Go C#

Module 8: Proto.Actor Cluster.

Concepts you’ll learn.

In Chapter 7, you learned how to create distributed applications with a fixed number of nodes. The static membership approach is simple but does not have a ready-made load-balancing or fault-tolerance solution. A cluster allows you to dynamically increase and decrease the number of nodes used by a distributed application and eliminates the fear of having a single point of failure.

Many distributed applications operate in environments that are not completely under your control, such as cloud platforms or data centers, which are dispersed throughout the world. The larger the cluster, the higher the failure probability. However, you have the tools at your disposal to monitor and manage the cluster lifecycle. In the first section of this module, we will see how a node becomes a member of a cluster, how to receive events related to cluster membership, and how to identify disaster nodes in the cluster.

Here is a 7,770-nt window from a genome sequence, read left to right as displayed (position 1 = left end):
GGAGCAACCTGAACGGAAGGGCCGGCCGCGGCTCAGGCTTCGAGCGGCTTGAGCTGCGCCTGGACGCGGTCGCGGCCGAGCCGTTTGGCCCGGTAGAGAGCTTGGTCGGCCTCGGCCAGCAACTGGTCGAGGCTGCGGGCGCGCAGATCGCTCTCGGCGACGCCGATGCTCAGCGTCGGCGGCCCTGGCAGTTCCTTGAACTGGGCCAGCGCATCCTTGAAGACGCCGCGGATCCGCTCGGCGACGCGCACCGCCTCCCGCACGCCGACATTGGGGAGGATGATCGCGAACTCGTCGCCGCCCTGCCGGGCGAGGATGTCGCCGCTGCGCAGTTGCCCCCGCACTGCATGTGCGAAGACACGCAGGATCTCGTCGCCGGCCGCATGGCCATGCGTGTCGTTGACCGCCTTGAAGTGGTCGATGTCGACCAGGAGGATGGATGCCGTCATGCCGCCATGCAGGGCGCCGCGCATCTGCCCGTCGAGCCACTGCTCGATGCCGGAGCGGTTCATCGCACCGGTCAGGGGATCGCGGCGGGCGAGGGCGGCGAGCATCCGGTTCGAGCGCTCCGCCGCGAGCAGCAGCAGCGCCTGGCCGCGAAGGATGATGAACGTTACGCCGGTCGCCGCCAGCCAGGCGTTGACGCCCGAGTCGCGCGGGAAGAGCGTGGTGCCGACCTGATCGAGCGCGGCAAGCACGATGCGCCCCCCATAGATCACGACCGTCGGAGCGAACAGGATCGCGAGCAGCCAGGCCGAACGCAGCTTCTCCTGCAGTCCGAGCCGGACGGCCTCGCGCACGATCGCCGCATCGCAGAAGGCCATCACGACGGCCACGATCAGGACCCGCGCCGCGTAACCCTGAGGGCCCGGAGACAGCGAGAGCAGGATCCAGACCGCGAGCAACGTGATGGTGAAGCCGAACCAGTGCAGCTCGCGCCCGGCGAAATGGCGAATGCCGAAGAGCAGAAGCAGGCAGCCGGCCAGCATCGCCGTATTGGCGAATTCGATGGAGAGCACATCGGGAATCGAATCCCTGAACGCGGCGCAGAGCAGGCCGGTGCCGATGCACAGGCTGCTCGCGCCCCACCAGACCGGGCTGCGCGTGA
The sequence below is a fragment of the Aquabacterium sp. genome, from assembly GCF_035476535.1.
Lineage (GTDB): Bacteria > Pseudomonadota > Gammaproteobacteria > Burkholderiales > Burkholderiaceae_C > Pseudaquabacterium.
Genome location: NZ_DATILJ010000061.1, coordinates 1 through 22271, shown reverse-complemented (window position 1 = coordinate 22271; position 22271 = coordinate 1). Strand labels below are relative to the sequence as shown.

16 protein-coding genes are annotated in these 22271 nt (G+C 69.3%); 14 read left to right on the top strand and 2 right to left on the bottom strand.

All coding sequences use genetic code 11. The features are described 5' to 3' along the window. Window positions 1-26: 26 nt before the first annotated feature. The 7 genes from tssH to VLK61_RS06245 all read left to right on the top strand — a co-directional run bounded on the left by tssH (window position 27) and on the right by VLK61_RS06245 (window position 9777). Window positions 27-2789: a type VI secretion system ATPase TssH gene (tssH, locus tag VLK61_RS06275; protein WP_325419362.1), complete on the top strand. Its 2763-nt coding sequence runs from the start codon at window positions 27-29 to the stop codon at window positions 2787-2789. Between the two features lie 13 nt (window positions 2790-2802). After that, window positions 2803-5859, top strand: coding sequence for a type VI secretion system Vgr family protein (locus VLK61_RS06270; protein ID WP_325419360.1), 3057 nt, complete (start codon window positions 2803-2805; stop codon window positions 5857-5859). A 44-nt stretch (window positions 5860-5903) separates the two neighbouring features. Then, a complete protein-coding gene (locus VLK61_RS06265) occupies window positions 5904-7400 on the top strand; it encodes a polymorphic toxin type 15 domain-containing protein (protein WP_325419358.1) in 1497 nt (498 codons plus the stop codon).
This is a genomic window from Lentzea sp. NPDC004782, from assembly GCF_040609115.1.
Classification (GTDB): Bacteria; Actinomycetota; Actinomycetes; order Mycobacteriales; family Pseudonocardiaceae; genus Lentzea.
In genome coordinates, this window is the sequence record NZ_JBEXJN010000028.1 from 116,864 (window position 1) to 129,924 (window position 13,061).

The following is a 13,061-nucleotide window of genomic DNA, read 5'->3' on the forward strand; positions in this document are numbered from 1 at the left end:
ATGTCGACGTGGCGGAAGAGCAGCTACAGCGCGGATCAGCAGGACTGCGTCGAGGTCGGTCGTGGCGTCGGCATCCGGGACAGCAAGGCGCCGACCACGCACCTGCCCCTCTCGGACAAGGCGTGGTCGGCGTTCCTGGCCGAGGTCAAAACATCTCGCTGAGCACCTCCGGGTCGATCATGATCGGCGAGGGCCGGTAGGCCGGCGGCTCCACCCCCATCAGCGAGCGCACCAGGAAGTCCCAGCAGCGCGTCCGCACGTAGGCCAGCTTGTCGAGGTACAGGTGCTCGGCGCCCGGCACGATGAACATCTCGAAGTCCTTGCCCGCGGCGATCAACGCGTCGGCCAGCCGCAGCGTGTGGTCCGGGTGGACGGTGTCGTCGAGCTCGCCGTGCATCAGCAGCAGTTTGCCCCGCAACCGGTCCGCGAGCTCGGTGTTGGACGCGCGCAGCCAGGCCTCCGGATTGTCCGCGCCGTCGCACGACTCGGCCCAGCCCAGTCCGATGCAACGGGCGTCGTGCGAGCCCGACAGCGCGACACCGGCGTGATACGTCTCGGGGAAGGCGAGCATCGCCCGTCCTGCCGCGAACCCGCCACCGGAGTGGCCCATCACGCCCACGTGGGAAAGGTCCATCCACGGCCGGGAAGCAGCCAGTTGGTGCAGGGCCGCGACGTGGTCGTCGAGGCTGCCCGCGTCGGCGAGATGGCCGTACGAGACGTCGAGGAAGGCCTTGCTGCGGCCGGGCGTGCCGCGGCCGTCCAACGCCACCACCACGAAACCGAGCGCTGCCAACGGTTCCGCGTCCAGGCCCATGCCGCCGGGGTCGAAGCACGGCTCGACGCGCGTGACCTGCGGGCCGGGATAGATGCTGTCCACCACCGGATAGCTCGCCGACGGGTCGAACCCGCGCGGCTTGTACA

First, we will create a cluster application that calculates each word’s occurrence in a certain fragment of text. During the development of the example, you will learn how routers can be used to interact with actors in a cluster, create stable and coordinated processes from multiple actors in a cluster, and test clustered actor systems.

Table of Contents

  1. Why do you need clusters.
  2. Membership in the cluster.
  3. Joining to the cluster.
  4. Processing tasks in the Cluster.
  5. Running a Cluster.
  6. How to distribute tasks by using routers.
  7. Reliable task processing.
  8. Cluster Testing.